T-bone accidents, also known as side impact accidents, are one of the most dangerous types of car accident to be involved in. Studies have shown that side impact crashes cause a greater number of serious injuries and fatalities than nearly any other type of vehicle collision. This is not surprising given the way T-bone accidents occur.
In the average side impact accident, the front of one vehicle, traveling in a given direction, collides with the side of another vehicle that is traveling at a right angle to the first vehicle. The collision produces a line of force that is perpendicular to the direction of travel. When this line of perpendicular force travels through the vehicle, momentum keeps the vehicle and the bodies within it moving forward along the original direction of travel. Then, in a split second, the force of the collision overcomes the vehicle’s momentum.
The sudden change in direction and momentum subjects the body to a whip-like effect. The occupants of the vehicle are violently moved back and forth or side to side. Air bags and seat belts help to mitigate some of the violence of these forces, however, there is a limit to the amount of force that the human body can take. When that limit is reached or exceeded, damage to the body begins to occur. Injuries like whiplash, sprains, fractures, head trauma, internal organ damage, and even death all are possible in the average T-bone accident.
Side impact collisions nearly always occur at an intersection. In general, all intersections in California are governed by the concept of right-of-way. Right-of-way is a method that allows all drivers at an intersection to understand who gets to continue traveling first. In the typical T-Bone accident, one vehicle violates the right-of-way laws that apply to that particular intersection. That violation is what precipitates the accident. Understanding these types of violations can not only help you avoid causing a side-impact collision, it can also help you avoid becoming the victim of one.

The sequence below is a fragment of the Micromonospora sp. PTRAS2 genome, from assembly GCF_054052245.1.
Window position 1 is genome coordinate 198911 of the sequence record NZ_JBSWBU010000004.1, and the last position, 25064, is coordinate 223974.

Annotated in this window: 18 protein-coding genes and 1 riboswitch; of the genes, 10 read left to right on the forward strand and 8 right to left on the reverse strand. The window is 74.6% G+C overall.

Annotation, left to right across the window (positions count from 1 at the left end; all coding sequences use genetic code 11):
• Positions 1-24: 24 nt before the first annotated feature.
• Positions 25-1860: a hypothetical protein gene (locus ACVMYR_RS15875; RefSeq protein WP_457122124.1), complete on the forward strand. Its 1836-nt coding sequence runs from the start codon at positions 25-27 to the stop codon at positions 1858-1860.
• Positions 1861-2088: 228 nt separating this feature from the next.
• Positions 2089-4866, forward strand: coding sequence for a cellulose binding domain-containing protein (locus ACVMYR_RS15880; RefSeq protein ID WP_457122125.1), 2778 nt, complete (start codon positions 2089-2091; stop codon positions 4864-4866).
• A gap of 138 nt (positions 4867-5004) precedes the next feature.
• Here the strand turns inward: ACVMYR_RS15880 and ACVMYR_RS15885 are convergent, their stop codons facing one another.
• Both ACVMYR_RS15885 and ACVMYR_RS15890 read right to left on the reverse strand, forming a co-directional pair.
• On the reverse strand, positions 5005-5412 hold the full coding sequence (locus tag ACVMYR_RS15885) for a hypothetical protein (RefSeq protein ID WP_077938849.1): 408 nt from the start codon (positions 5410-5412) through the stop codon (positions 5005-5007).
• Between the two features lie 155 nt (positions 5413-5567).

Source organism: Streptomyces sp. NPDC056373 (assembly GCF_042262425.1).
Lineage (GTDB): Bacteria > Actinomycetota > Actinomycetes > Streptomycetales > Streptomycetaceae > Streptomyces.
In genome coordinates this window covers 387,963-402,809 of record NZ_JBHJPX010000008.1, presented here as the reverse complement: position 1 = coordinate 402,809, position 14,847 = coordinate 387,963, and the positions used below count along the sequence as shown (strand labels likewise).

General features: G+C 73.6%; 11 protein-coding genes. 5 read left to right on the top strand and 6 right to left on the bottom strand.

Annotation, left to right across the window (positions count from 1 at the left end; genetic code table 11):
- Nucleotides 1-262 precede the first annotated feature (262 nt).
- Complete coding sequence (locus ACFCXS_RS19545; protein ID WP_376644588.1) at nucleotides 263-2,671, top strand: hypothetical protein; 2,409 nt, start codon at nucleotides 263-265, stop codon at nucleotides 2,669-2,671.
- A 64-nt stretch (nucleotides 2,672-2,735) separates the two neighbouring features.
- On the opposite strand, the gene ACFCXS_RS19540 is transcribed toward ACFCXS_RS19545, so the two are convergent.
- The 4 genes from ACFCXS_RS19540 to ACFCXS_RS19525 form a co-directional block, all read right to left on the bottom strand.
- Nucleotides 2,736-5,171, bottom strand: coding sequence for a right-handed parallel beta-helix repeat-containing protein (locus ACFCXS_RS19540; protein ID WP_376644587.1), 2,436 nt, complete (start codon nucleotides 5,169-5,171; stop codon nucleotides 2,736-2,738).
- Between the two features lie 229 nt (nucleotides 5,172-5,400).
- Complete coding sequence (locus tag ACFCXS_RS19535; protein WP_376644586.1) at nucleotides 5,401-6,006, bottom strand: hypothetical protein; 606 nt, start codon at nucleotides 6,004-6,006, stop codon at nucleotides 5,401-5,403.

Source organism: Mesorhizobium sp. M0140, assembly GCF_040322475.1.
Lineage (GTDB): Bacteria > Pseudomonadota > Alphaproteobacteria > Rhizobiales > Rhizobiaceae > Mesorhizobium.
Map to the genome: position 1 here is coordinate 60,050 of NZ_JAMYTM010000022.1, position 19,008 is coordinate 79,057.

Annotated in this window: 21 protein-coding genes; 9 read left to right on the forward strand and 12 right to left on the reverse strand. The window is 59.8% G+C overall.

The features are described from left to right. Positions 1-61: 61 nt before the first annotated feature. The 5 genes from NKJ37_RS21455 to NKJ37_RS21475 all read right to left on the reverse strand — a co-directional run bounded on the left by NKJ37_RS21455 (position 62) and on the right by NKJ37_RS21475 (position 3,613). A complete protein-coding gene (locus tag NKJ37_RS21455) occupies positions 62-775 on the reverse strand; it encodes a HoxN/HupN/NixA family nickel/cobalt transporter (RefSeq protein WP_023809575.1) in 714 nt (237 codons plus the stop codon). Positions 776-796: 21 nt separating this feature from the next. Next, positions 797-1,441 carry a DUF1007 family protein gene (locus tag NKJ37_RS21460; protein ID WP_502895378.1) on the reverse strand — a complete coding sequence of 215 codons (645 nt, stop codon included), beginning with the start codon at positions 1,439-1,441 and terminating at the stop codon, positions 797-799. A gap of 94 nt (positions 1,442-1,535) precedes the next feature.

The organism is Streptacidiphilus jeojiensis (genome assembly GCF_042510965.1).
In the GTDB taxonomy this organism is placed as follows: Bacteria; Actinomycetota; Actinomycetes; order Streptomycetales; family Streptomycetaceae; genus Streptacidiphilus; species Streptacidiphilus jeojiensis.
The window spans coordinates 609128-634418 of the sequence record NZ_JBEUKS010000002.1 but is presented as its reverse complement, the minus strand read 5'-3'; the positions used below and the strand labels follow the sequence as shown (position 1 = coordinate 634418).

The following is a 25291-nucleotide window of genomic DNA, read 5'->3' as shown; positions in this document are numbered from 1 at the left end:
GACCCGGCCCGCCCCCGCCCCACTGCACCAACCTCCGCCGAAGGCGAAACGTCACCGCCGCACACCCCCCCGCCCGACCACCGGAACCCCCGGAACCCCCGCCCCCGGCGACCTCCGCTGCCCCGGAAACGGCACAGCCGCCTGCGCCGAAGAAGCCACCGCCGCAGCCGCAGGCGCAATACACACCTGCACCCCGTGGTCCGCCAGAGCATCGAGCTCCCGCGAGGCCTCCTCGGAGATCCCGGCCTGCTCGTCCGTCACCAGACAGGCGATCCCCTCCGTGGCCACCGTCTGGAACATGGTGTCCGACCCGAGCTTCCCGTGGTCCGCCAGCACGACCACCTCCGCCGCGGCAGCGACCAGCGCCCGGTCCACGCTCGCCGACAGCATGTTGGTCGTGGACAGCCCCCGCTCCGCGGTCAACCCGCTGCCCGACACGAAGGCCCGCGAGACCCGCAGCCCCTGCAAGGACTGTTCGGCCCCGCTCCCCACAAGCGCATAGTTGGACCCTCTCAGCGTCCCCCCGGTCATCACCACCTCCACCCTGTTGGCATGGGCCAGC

Many times, drivers will make a “lazy stop” and simply slow their vehicle down at an intersection controlled by a stop sign. This failure to stop is not only a violation of the vehicle code, it is also a major cause of side-impact accidents.
In California, all vehicles approaching an intersection controlled by a stop sign must come to a complete stop before proceeding. In situations where two vehicles arrive at an intersection controlled by a stop sign at the same time, the vehicle to the left is considered to have the right-of-way and can proceed through the intersection first. In situations where only one direction of traffic is controlled by a stop sign, drivers traveling in that direction must come to a complete stop and remain stopped until traffic conditions make it safe to proceed.
Furthermore, some intersections that are not controlled by stop signs are marked with yield signs. Drivers approaching these intersections must yield the right-of-way to any vehicle traveling on the other road.